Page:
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Discussion Starter #1 (Edited)
Hello guys,

As the title of my post says, my engine idle (while in drive gear) fluctuates between 550 and 750. When the fluctuation occurs, there are vibrations that come through the steering and pedals. This fluctuation occurs without any accessories on (defroster, air conditioning, etc.). I lifted up the hood yesterday to see if my untrained eyes could notice anything amiss and I heard a hissing noise. After roughly narrowing down where the noise was coming from, I think it is coming from the area around the intake manifold. There are alot of vacuum hoses there as well.

My question is, should I notice any sort of air hissing noise in that area during normal engine operation or does this seem irregular to you?

Also, my check engine light is not on. I would figure the check engine light would be on if I had a vacuum leak..?

I drive a '14 Pro4. Lemme know. Thanks in advance.
 

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How often is your idle fluctuating? Mine is about once a minute within your specified RPM. My old Malibu idles worse, so it hasn't caused me concern.
Mine has the hiss from the passenger side as well and I couldn't find anything. I had it all apart for the timing chains and didn't spot anything obvious.
 

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Discussion Starter #3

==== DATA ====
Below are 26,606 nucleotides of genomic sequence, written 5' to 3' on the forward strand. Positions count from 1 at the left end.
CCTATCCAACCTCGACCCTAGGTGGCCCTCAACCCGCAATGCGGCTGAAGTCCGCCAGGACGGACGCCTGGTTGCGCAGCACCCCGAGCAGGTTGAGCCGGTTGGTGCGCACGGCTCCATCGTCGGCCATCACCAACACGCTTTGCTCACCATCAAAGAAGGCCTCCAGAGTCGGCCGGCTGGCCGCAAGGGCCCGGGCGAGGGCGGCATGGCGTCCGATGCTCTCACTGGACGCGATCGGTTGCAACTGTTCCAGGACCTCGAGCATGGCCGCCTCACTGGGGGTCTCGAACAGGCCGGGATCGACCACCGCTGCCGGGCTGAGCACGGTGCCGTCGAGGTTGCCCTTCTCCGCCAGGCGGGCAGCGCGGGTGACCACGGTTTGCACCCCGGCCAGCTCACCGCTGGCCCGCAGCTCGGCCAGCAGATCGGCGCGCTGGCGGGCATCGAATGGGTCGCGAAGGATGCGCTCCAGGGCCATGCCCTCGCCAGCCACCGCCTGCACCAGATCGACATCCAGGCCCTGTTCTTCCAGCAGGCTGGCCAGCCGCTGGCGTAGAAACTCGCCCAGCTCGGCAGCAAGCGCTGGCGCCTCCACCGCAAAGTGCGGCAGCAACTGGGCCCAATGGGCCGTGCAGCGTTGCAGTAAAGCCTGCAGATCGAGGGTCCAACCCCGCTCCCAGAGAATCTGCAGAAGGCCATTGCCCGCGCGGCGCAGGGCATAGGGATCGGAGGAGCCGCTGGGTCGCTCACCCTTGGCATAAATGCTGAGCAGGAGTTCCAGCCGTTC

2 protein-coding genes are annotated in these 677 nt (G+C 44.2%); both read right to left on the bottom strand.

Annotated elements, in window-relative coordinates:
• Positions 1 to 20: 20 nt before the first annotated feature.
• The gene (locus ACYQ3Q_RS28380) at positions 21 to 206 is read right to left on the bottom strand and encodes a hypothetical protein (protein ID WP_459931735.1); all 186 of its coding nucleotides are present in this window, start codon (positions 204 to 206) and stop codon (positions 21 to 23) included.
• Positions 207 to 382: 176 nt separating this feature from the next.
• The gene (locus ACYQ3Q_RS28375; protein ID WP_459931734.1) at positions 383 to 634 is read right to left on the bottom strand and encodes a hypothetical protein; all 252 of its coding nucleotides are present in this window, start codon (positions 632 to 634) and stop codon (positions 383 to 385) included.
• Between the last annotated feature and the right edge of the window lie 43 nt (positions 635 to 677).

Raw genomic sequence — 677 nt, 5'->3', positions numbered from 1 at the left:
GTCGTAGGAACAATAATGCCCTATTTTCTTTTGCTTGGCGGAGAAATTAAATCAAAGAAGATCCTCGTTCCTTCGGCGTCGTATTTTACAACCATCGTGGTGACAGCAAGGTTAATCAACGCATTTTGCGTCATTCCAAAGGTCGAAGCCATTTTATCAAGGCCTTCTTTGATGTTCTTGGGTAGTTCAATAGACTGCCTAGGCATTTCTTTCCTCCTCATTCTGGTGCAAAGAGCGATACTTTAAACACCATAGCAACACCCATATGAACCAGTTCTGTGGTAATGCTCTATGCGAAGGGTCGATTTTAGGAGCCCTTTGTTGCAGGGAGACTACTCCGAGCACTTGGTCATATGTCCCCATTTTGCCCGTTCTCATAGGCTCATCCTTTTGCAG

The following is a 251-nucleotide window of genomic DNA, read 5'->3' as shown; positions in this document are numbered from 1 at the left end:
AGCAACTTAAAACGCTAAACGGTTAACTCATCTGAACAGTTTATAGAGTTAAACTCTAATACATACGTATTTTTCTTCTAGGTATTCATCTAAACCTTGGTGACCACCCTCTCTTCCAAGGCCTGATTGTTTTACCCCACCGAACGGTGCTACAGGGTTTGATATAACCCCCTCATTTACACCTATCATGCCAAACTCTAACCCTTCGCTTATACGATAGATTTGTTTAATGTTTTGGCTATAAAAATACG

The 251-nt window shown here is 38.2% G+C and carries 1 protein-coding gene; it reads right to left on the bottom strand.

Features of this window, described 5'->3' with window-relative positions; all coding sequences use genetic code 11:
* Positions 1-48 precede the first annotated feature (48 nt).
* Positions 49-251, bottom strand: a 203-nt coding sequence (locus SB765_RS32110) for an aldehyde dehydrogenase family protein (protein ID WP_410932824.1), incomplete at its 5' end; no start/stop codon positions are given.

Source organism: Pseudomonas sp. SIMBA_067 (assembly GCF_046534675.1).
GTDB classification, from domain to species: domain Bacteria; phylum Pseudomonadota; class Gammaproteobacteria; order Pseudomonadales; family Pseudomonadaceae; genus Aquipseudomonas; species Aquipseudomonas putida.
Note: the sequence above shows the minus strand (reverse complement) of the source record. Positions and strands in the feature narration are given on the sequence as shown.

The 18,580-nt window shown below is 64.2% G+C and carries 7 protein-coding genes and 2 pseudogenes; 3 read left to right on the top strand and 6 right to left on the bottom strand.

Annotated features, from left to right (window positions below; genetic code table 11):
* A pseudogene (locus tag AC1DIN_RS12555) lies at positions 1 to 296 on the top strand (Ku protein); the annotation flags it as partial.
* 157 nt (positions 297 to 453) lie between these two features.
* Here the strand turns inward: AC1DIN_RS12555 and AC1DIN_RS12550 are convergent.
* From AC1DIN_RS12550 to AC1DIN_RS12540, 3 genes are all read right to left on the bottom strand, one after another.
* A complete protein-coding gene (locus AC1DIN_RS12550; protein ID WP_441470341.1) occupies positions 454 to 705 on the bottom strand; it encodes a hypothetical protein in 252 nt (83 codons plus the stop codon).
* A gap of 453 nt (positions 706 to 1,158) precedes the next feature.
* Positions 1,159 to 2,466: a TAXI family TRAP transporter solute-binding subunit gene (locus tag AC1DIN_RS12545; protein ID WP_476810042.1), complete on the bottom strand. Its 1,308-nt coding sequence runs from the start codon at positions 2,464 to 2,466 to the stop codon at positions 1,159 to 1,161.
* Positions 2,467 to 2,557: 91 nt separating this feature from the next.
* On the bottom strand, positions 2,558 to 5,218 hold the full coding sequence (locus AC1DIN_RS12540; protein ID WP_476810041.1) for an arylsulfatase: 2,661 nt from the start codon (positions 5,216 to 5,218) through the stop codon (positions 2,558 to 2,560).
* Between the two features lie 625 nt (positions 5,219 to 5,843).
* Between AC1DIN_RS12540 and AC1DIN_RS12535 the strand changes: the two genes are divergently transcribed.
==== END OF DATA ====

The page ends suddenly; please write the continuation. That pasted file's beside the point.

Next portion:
It seems like it's completely random. Sometimes it fluctuates more frequently than others. Usually, the longer the truck has been running, the more the idle seems to drop and give a rough vibration through the steering/pedals.
 

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You could lightly spray some starter fluid on the intake plenum where you think the leak might be and listen for idle change.
 

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Starting fluid (ether) is VERY explosive - You might as well be pouring raw gasoline on your running engine!

WD-40 will work, and is only mildly flammable. When some of it covers the leak, you'll hear the idle smooth out for a moment.
 

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With the plastic plenums used on these engines, there is very little muffling of the air moving through them, so, they all sounds like there's a vacuum leak. As suggested, spraying WD-40 can help find a leak; I wouldn't use carb cleaner nor starting fluid on a plastic intake plenum. A smoke tester is the best way to check, but that's typically shop equipment and not something a DIY'er would have due to their cost. I've heard of a few brake booster check valves sticking open on these vehicles.
 

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every time i hear someone talking about using starting fluid, it reminds me of a time i saw a mechanic pour 3 bottles of it into the intake on a shiny new kenworth. they found pistons in the oil pan and one of the connecting rods shot through the side of the block. when that engine blew i watched the mechanic run away like he dropped a grenade. lol. good times.
 
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